Message 2002-04-0007: Re: Gender of species names?

Mon, 22 Apr 2002 12:55:10 -0500

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Date: Mon, 22 Apr 2002 12:55:10 -0500
From: "Jonathan R. Wagner" <>
To: Philip Cantino <>,
Subject: Re: Gender of species names?

Dr. Cantino wrote:
> [...] Names should be nouns, but epithets like
> americana, latifolia, purpurea, etc. are descriptive adjectives.  [...]

This is an interesting point, but I don't see it as a problem.

    Linne supposedly considered the genus to be "the important thing," with
species as descriptors. I see no problem with a species epithet as a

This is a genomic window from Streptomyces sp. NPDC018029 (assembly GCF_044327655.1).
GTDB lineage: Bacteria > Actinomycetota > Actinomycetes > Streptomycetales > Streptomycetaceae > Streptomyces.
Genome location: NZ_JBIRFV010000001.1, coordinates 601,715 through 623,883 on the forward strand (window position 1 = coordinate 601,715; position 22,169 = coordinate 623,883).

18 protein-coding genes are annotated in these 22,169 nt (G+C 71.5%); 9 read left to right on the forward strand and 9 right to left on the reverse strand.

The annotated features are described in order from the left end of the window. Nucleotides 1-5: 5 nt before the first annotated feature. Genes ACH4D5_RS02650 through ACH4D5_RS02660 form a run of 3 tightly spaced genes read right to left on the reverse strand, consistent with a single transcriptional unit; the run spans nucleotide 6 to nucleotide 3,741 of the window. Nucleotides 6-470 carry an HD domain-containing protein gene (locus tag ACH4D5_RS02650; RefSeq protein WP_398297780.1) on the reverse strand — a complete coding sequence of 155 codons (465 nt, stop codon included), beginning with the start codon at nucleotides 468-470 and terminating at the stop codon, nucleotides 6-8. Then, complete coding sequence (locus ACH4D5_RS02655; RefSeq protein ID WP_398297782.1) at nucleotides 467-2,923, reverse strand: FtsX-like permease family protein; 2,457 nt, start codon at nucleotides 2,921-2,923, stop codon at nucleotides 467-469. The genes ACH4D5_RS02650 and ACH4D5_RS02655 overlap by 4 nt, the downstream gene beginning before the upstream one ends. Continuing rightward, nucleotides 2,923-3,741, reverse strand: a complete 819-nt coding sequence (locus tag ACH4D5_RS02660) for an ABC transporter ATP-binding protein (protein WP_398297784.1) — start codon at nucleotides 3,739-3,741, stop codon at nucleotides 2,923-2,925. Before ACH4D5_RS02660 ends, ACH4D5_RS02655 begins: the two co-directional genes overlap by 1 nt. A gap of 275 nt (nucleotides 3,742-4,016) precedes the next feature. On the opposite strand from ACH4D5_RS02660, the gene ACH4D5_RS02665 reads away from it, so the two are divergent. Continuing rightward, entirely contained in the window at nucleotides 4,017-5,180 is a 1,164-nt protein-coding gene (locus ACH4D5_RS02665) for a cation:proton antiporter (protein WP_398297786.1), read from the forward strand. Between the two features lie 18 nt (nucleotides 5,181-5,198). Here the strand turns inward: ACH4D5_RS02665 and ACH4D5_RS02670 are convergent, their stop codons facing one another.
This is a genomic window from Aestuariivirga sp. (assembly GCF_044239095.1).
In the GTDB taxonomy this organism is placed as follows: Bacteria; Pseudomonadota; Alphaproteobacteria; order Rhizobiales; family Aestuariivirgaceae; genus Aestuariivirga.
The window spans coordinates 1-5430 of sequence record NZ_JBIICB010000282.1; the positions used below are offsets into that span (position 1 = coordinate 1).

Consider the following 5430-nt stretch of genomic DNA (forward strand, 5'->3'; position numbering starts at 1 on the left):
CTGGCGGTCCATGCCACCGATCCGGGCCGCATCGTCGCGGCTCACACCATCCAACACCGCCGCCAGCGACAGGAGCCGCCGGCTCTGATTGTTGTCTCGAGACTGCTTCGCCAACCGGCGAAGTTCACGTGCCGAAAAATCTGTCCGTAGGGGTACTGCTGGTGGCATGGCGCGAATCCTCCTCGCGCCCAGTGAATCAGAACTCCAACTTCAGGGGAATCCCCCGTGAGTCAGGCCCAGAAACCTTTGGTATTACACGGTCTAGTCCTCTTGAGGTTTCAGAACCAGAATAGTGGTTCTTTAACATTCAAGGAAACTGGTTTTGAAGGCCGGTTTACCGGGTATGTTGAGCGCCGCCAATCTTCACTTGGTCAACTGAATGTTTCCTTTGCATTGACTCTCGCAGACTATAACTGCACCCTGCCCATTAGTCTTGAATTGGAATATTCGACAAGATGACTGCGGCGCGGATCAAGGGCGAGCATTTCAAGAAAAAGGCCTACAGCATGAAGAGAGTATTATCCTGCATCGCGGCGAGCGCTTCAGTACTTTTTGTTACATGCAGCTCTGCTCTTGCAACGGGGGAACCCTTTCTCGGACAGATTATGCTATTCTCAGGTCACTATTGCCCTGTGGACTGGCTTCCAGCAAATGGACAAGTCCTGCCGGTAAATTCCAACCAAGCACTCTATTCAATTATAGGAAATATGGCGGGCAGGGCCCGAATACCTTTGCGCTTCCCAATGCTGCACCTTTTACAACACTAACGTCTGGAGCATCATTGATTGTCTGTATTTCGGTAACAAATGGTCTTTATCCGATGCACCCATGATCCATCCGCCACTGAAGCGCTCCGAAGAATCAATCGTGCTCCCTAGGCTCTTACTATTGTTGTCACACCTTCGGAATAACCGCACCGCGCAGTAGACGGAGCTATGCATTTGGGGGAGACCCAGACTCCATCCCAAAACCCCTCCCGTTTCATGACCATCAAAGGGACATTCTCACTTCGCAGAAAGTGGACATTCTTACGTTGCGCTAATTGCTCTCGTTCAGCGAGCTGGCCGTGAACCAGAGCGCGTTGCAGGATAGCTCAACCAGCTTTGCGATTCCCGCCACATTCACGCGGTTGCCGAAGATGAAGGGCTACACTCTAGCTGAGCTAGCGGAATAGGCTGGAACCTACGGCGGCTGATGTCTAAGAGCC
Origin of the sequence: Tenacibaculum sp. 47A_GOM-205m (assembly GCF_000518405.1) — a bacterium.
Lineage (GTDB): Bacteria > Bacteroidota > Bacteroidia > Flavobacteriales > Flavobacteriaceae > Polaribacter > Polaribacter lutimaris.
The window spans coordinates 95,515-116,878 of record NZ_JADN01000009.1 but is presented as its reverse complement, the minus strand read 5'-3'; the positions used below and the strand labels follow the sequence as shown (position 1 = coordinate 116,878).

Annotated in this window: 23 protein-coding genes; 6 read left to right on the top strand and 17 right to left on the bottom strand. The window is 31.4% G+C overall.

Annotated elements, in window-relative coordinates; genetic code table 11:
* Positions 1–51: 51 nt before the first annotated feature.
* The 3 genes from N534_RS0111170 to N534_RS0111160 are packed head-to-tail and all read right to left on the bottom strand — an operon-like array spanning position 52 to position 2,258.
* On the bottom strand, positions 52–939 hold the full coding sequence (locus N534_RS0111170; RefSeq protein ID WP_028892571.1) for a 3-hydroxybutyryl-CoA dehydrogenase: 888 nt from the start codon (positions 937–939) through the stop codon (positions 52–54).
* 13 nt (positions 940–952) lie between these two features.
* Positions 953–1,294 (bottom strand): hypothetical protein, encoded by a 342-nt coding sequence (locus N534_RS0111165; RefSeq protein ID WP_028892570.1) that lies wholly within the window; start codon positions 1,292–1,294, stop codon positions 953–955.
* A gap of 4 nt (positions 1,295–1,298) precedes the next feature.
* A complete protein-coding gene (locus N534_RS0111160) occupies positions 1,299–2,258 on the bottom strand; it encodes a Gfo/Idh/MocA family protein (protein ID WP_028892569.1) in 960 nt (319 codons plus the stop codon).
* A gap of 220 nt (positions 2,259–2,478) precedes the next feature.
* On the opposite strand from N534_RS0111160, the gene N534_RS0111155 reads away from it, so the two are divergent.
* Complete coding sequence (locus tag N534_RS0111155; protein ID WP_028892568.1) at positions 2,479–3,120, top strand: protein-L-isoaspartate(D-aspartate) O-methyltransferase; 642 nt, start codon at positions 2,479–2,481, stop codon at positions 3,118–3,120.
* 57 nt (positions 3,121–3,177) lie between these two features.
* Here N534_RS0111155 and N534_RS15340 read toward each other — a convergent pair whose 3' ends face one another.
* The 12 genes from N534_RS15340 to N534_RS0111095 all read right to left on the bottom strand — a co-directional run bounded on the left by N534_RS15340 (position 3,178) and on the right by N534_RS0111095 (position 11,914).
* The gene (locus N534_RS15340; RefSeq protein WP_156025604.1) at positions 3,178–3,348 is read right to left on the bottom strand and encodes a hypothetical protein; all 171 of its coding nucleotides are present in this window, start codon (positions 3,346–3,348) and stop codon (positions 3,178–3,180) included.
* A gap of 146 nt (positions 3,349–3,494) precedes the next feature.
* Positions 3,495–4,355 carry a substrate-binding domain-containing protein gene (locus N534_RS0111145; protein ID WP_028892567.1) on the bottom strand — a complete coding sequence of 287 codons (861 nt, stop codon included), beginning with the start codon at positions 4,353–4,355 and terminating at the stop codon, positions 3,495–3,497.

descriptor in the context of the "important" clade address. For an
herpetological example: barbata ("bearded" [?]) works equally well as Pogona
barbata ("the bearded Pogona"), Agamida barbata ("the bearded agamid"),
Iguania barbata ("the bearded iguanian"), or Squamata barbata ("the bearded

    So, if the species epithet is viewed (as species names commonly are) as
incomplete without an address, then we have a non-issue. If barabata is
"half a name," then its meaning independent of this phrase does not matter.
To stave off anticipated criticism, this point is centered on how YOU view
nomenclature, not on rules. We need not mandate a clade address; you can use
the address if you feel the epithet is "naked" or nonsensical without it, or
you can accept the unpleasant nomenclatural connotations and move on.

    Also, to continue Keesey's point, even in English we have adjectives
used as nouns... we just generally precede them with an article (a part of
speech notably absent in Latin), e.g., "the poor," "[hey] gorgeous," "the
good," "the bad," and "the ugly."



Feedback to <> is welcome!